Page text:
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Tennis Sport (Psychology of Game)

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Traditionally, sports include emotion, competition, cooperation, and many other different aspects, which provide a rich area for psychological studies. Tennis has been always considered to be more than merely a game of athletes. It is obvious even for the regular audience, watching tennis performance that tennis players subject themselves to intense emotional stress. In the contemporary context of sports science development, where all professional athletes have equal financial and social opportunities to master their tennis skills, the psychological aspect remains to be the only area where one can obtain essential competitive advantage. Therefore, from personal standpoint, psychological side of tennis represents significant interest.

 For any individual who has ever played tennis in competitive manner, the necessity to maintain positive mental health seems to be essential. Various studies on runners, golf players, wrestlers, and tennis players indicate that athletes have lower levels of depression, hostility and tension. The Sport Competition Anxiety Test (SCAT) measured levels of anxiety and stress among professional athletes, and chess, tennis, and golf players were found to have the highest levels. Other studies indicated that tennis-players have the most developed abilities to control arousal and focus their attention on the game (Bird, 216).

Studies of social influence in tennis, which were predominant in the 1960s and 1970s, focused on such issues as the influence of spectators, and competitors.  Sports psychologists have also studied specific types of behavior in tennis.  For instance, Rene Botta has investigated the origin and effect of aggression in sports by testing the concept of sport as a cathartic release of aggression.  During the research it was found that aggressive sports tend to increase rather than diminish hostility and aggression.  Thus, Botta reported that tennis players are inclined to have a low aggression and hostility indices (Cratty, 76-77).  However, according to Botta tennis along with golf and boxing was notably marked as the most affected by the influence of audience and competitors.

In 1996 Rene Botta conducted an extensive study of tennis players behavior.  However, different from other studies focused on professional tennis players, Botta’s main consideration was to examine the behavior and psychological impact of tennis among amateurs. During training sessions no significant results or observations were noticed, however  during contest sessions, behavior of sample (both men and women) notably changed.  Botta reported about increase of self-doubt, anger, and stress.  Simultaneously, relationships between participants considerably deteriorated.  During peak points of game, participants heartbeat rate varied from 150-180 b/min, moving beyond lactate threshold.  Botta interpreted such observations as a result of extreme tension.  However, after contest questionnaire answers of participants contained that the main determinants of their behavior during competition were fear of failure and pressure imposed by spectators and research personnel (Botta, 118).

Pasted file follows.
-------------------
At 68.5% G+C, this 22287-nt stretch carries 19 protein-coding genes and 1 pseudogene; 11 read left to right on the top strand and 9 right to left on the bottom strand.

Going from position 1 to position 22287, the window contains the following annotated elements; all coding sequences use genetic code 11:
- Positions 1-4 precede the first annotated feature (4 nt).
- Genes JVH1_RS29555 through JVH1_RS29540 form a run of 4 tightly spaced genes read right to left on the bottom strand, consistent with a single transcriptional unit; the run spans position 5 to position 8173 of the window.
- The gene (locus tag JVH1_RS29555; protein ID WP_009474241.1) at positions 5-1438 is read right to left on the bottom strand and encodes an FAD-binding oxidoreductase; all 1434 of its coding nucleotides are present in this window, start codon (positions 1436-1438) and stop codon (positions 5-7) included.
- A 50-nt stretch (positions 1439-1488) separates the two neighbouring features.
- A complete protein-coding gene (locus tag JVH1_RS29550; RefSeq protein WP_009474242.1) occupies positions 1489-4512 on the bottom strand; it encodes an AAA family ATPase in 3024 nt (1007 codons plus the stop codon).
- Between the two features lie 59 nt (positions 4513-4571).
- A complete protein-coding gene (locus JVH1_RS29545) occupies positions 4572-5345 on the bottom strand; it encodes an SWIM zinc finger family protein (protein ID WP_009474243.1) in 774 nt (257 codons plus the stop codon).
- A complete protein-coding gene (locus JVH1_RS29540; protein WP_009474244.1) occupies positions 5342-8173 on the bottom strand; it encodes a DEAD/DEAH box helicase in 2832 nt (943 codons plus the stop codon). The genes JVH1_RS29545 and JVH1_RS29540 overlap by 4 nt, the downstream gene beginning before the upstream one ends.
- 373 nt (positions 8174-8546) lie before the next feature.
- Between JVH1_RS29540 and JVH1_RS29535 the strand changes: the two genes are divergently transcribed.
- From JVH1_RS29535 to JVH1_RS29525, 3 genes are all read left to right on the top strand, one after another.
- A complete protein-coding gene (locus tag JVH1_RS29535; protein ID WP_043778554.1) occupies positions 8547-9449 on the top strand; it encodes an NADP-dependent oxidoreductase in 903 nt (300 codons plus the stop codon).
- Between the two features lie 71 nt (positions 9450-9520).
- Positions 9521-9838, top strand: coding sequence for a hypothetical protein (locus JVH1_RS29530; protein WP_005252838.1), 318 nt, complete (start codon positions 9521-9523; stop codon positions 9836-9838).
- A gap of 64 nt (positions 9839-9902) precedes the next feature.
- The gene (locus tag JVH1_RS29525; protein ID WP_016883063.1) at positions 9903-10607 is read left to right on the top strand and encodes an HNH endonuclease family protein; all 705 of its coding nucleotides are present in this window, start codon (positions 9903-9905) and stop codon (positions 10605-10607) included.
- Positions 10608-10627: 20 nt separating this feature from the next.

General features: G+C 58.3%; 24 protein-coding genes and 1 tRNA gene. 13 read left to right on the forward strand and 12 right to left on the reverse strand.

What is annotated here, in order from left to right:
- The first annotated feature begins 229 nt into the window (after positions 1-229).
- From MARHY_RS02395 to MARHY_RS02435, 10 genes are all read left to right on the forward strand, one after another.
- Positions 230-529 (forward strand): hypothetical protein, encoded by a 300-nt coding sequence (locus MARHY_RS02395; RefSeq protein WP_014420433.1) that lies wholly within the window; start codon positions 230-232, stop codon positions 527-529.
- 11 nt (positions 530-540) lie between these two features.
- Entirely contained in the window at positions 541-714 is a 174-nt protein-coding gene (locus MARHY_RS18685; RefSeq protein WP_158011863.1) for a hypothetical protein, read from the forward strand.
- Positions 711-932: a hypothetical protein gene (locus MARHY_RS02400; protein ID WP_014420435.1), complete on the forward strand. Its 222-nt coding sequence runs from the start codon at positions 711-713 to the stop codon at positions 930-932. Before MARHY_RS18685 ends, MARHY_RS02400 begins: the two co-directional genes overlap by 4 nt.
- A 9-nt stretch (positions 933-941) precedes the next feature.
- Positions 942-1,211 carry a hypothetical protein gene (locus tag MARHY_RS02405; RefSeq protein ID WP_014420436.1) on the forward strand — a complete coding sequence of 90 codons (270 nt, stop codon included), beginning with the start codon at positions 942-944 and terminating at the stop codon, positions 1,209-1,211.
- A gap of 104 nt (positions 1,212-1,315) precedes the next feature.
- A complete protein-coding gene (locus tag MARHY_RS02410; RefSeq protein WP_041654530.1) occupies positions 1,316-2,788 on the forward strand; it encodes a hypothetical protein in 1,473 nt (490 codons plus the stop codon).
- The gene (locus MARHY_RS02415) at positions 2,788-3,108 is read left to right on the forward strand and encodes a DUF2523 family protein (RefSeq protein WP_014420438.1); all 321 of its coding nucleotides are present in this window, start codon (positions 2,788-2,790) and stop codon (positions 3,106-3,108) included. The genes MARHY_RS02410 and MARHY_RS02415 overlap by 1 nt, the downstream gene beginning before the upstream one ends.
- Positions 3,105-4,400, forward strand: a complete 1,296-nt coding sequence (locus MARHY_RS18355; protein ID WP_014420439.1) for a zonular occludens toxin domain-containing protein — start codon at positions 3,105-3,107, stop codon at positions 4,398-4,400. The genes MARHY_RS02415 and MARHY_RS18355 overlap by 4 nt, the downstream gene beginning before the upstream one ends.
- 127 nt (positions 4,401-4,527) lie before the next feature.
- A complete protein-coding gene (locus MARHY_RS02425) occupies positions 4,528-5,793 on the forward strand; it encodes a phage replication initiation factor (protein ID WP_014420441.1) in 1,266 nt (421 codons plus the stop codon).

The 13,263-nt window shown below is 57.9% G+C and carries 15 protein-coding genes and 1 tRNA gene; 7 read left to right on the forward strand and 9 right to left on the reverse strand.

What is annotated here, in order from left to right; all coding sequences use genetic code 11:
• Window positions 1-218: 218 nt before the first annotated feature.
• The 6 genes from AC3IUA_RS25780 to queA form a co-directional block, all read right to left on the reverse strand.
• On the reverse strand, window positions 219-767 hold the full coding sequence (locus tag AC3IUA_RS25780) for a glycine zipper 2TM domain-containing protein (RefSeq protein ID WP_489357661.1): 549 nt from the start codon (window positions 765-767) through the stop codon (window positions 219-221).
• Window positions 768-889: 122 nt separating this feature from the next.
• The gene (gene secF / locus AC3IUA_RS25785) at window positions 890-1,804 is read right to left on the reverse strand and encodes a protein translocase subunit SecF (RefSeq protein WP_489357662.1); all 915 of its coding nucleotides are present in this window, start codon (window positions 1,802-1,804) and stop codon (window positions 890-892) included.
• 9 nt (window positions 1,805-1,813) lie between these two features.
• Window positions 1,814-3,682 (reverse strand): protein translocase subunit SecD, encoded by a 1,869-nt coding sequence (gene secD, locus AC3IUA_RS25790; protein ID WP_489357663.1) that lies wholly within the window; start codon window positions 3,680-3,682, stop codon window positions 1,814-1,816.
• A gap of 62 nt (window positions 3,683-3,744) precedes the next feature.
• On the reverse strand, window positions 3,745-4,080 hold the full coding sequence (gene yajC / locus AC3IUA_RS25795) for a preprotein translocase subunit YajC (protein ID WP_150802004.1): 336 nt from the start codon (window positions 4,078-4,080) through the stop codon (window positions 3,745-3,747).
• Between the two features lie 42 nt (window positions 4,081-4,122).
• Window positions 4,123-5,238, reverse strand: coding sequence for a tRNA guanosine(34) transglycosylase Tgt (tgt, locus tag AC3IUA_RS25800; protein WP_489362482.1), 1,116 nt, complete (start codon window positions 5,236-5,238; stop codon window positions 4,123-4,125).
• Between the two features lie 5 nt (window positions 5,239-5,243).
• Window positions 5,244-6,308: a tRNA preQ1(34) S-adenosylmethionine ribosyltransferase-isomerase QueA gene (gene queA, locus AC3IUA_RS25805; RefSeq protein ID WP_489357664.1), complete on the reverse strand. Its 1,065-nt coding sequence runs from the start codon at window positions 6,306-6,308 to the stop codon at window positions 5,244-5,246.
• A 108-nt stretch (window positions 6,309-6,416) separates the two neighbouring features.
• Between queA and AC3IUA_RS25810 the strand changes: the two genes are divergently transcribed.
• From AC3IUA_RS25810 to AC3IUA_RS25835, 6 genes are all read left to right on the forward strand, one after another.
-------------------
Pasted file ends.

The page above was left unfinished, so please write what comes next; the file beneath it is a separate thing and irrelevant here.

Many researchers were studying the behavior of professional tennis players in order to have an insight into human behavior in various situations. That is why the topic constitutes an extreme importance. The majority of tennis players allege that the main psychological obstacle for them is fear of failure. The same fears chase some people throughout their lives restraining them from potential achievements. Famous tennis player Erik Noah, in the interview to Tennis Digest admitted that, “The road to failure is paved with negativity. If you think you can’t do something, chances are you won’t be able to” (Tennis Digest, 31).  According to Noah and many pros tennis is more likely to be called mental game, especially considering its professional aspects. The unique results in sports psychology, especially those related to tennis, have already contributed to other, more conventional areas of psychology and are recognized as having significant applications to the mental health of the general population.


Bird, A. M.  Psychology and Sport Behavior. St. Louis: Times Mirror/Mosby College Pub. 1986

Cratty, Bryant J. Psychology in Contemporary Sport: Guidelines for Coaches and Athletes. Englewood Cliffs, NJ: Prentice-Hall, 1993

Botta, R. A. (Ed.). The mad to excellence: The acquisition of expert performance in the arts and sciences, sports, and games. Mahwah, NJ: Erlbaum, 1996

Miller D. “Flying Frenchman”. Tennis Digest, i19 (3v), November 2001

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